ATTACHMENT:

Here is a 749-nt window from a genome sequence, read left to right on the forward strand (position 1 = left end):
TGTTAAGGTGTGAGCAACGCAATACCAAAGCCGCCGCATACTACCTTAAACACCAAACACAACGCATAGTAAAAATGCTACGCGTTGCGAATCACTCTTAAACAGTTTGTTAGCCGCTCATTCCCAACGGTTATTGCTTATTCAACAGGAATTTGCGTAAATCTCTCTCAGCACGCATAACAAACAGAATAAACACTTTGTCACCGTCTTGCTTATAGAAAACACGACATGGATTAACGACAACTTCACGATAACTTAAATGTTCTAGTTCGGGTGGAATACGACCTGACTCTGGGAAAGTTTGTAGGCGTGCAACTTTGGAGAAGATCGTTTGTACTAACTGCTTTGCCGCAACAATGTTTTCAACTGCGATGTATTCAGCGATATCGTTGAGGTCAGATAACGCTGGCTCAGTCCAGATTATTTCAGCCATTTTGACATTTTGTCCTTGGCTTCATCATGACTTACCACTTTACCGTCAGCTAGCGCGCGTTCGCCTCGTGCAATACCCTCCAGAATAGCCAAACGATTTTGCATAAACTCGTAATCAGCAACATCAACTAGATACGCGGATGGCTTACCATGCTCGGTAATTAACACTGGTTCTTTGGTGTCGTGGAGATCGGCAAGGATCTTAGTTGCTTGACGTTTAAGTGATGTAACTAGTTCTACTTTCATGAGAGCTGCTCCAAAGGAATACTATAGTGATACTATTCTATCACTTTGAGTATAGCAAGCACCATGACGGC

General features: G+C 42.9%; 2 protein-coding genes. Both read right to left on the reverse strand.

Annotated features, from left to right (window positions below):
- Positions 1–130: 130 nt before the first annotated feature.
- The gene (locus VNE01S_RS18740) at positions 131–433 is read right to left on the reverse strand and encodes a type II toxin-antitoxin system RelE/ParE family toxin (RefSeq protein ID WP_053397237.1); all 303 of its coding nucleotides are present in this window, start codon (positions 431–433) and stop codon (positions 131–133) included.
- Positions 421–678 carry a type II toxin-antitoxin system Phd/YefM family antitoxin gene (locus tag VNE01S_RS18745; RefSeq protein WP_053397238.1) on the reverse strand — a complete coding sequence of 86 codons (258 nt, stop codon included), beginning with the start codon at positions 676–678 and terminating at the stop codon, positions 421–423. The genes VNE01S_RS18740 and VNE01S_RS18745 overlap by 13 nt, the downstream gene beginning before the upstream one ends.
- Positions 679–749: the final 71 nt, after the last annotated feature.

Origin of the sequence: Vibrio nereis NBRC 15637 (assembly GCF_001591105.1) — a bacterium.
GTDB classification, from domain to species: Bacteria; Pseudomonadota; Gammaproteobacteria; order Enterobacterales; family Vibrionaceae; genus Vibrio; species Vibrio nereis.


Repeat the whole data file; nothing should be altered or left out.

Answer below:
Here is a 749-nt window from a genome sequence, read left to right on the forward strand (position 1 = left end):
TGTTAAGGTGTGAGCAACGCAATACCAAAGCCGCCGCATACTACCTTAAACACCAAACACAACGCATAGTAAAAATGCTACGCGTTGCGAATCACTCTTAAACAGTTTGTTAGCCGCTCATTCCCAACGGTTATTGCTTATTCAACAGGAATTTGCGTAAATCTCTCTCAGCACGCATAACAAACAGAATAAACACTTTGTCACCGTCTTGCTTATAGAAAACACGACATGGATTAACGACAACTTCACGATAACTTAAATGTTCTAGTTCGGGTGGAATACGACCTGACTCTGGGAAAGTTTGTAGGCGTGCAACTTTGGAGAAGATCGTTTGTACTAACTGCTTTGCCGCAACAATGTTTTCAACTGCGATGTATTCAGCGATATCGTTGAGGTCAGATAACGCTGGCTCAGTCCAGATTATTTCAGCCATTTTGACATTTTGTCCTTGGCTTCATCATGACTTACCACTTTACCGTCAGCTAGCGCGCGTTCGCCTCGTGCAATACCCTCCAGAATAGCCAAACGATTTTGCATAAACTCGTAATCAGCAACATCAACTAGATACGCGGATGGCTTACCATGCTCGGTAATTAACACTGGTTCTTTGGTGTCGTGGAGATCGGCAAGGATCTTAGTTGCTTGACGTTTAAGTGATGTAACTAGTTCTACTTTCATGAGAGCTGCTCCAAAGGAATACTATAGTGATACTATTCTATCACTTTGAGTATAGCAAGCACCATGACGGC

General features: G+C 42.9%; 2 protein-coding genes. Both read right to left on the reverse strand.

Annotated features, from left to right (window positions below):
- Positions 1–130: 130 nt before the first annotated feature.
- The gene (locus VNE01S_RS18740) at positions 131–433 is read right to left on the reverse strand and encodes a type II toxin-antitoxin system RelE/ParE family toxin (RefSeq protein ID WP_053397237.1); all 303 of its coding nucleotides are present in this window, start codon (positions 431–433) and stop codon (positions 131–133) included.
- Positions 421–678 carry a type II toxin-antitoxin system Phd/YefM family antitoxin gene (locus tag VNE01S_RS18745; RefSeq protein WP_053397238.1) on the reverse strand — a complete coding sequence of 86 codons (258 nt, stop codon included), beginning with the start codon at positions 676–678 and terminating at the stop codon, positions 421–423. The genes VNE01S_RS18740 and VNE01S_RS18745 overlap by 13 nt, the downstream gene beginning before the upstream one ends.
- Positions 679–749: the final 71 nt, after the last annotated feature.

Origin of the sequence: Vibrio nereis NBRC 15637 (assembly GCF_001591105.1) — a bacterium.
GTDB classification, from domain to species: Bacteria; Pseudomonadota; Gammaproteobacteria; order Enterobacterales; family Vibrionaceae; genus Vibrio; species Vibrio nereis.